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Letters to the Editor

Residents sound off on homeland security, the NFL and soda taxes in this week’s letters to the editor.

A big threat to our security

First of all, it’s a sad day for all Americans and citizens of the world, for the Las Vegas tragedy.

But I’m tired of hearing the same repeated, pathetic excuses when some talking head says that “we have to figure out what went wrong,” and headlines read “seeking answers,” after every shooting that happens.

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It’s not hard to figure out. The United States has been having this problem since 1999 with the Columbine shootings, and it hasn’t stopped since. And the authorities still haven’t changed their way of thinking about major security issues.

We wait for hours checking in at an airport, as they make us take our shoes off and check our bags, but hotels allow someone like Stephen Paddock to bring in 10 suitcases without an ounce of suspicion.

After the Christiana Mall shooting in Delaware, the authorities suggested metal detectors to all commercial entrances. But again, it fell to a deaf ear. And what followed was the shootings at Sandy Hook school, Colorado movie theater, Orlando nightclub and now the Las Vegas hotel. The number one threat to our existence now — not climate change or plans of going to Mars — is security.

And if this recent tragedy is the straw that broke the camel’s back, then it’s time that our homeland security starts waking up after its long sleep from Columbine.

Al Ulus

Somerton

Harmony from both sides

You can’t buy a product if someone isn’t selling it, so let’s put the slavery issue where it belongs.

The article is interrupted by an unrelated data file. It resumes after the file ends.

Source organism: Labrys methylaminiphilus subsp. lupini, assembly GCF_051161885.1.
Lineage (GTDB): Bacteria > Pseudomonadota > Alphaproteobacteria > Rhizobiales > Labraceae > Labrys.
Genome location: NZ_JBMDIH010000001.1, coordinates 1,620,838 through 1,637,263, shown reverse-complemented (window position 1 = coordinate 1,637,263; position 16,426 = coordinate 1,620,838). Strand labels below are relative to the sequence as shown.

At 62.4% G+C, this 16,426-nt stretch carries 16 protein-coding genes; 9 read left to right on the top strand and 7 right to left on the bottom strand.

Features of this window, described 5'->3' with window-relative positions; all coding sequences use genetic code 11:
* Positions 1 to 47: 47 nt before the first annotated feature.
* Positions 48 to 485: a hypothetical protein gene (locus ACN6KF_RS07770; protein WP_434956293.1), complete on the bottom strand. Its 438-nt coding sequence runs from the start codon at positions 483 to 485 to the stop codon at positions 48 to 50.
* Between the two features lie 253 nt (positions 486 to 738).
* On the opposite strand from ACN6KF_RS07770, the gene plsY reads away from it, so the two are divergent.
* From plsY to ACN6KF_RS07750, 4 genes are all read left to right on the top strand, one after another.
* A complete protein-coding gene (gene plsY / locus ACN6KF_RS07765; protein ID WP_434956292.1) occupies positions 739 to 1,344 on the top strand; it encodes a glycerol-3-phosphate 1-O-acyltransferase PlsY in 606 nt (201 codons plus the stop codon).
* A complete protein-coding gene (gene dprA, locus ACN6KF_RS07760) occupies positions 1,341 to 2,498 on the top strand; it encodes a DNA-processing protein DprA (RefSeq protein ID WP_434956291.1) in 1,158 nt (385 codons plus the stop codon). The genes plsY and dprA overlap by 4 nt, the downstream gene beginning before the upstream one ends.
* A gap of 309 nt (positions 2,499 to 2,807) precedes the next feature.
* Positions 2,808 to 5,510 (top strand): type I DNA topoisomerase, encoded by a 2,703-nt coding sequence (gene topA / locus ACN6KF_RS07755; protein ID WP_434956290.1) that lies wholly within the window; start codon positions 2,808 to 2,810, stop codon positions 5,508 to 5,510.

Black people rounded up their own people to sell, and started slavery. And that should be the guilt complex today that whites have embraced, but in the black community. Evidently, it’s suddenly a crime to be proud of your race, except if you espouse “Black is beautiful” or “Black Lives Matter,” etc., or belong to the many organizations like the black caucus or black clergy or black journalists and many others. These groups are racist by their very titles, and all of a sudden the country is ashamed because a few groups claim white nationalism or white supremacy.

If you want harmony, it has to come from both sides and not select discrimination from one side, but riots, etc. If certain titles offend them and if a law was passed barring race in any title, as the Civil Rights Act was supposed to do, let’s see who would suffer the most. Let’s get the NAACP and United Negro College Fund, etc. to be the first to offer to agree to participate.

Jim Laverty

Parkwood

Where is their respect?

I certainly know the constitutional right to freedom of speech. I would argue, however, that it is disrespectful to every veteran who ever served in the military and their families. Especially for those who died or lost loved ones, as well as those who were maimed or suffer PTSD from serving in combat.

The NFL players who protest during the playing of the national anthem are some of the greatest recipients financially of the freedoms these people served to provide and protect. Should they not respect this time-honored tradition, at least for those who served?

Daniel Page

Holmesburg

NFL players are a disgrace

What a slap in the face it is to our servicemen, our veterans and most of all to our country. Other countries must think very little of us.

The owners and announcers are afraid to open their mouths. I wonder how they feel when they look in the mirror. I guess they don’t want to see what a coward looks like. Thank God we have a president with guts who’s not afraid to open his mouth. At least he doesn’t have to be afraid to look in the mirror.